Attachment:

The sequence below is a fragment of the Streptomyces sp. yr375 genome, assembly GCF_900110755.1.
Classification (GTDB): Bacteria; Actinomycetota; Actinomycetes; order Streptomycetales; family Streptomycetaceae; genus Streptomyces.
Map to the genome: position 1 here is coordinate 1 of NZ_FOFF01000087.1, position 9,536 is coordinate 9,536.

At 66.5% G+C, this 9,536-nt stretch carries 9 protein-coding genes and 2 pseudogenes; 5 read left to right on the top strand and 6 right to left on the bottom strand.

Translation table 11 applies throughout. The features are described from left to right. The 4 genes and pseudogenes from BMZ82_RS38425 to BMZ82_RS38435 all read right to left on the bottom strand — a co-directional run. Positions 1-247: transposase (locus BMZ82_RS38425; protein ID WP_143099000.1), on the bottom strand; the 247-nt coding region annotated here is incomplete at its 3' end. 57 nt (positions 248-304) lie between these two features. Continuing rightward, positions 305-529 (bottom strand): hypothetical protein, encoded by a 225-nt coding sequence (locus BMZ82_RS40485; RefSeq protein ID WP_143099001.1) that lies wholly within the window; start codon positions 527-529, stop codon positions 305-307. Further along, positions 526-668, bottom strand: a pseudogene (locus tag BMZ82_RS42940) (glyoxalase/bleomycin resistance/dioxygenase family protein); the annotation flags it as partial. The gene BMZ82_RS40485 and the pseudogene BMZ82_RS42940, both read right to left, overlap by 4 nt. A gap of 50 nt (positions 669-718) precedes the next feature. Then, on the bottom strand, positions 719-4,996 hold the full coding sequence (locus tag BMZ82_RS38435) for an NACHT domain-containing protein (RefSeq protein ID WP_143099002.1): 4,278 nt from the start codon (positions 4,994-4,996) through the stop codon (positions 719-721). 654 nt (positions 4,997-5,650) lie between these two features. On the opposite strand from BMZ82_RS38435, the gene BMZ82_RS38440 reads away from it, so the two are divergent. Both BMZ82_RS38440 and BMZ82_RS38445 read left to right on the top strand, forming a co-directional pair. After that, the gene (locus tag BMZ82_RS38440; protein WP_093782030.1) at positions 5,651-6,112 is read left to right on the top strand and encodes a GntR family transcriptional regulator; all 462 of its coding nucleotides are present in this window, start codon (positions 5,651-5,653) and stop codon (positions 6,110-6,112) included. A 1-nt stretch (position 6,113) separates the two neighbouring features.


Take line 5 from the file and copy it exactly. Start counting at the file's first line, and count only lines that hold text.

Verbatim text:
Translation table 11 applies throughout. The features are described from left to right. The 4 genes and pseudogenes from BMZ82_RS38425 to BMZ82_RS38435 all read right to left on the bottom strand — a co-directional run. Positions 1-247: transposase (locus BMZ82_RS38425; protein ID WP_143099000.1), on the bottom strand; the 247-nt coding region annotated here is incomplete at its 3' end. 57 nt (positions 248-304) lie between these two features. Continuing rightward, positions 305-529 (bottom strand): hypothetical protein, encoded by a 225-nt coding sequence (locus BMZ82_RS40485; RefSeq protein ID WP_143099001.1) that lies wholly within the window; start codon positions 527-529, stop codon positions 305-307. Further along, positions 526-668, bottom strand: a pseudogene (locus tag BMZ82_RS42940) (glyoxalase/bleomycin resistance/dioxygenase family protein); the annotation flags it as partial. The gene BMZ82_RS40485 and the pseudogene BMZ82_RS42940, both read right to left, overlap by 4 nt. A gap of 50 nt (positions 669-718) precedes the next feature. Then, on the bottom strand, positions 719-4,996 hold the full coding sequence (locus tag BMZ82_RS38435) for an NACHT domain-containing protein (RefSeq protein ID WP_143099002.1): 4,278 nt from the start codon (positions 4,994-4,996) through the stop codon (positions 719-721). 654 nt (positions 4,997-5,650) lie between these two features. On the opposite strand from BMZ82_RS38435, the gene BMZ82_RS38440 reads away from it, so the two are divergent. Both BMZ82_RS38440 and BMZ82_RS38445 read left to right on the top strand, forming a co-directional pair. After that, the gene (locus tag BMZ82_RS38440; protein WP_093782030.1) at positions 5,651-6,112 is read left to right on the top strand and encodes a GntR family transcriptional regulator; all 462 of its coding nucleotides are present in this window, start codon (positions 5,651-5,653) and stop codon (positions 6,110-6,112) included. A 1-nt stretch (position 6,113) separates the two neighbouring features.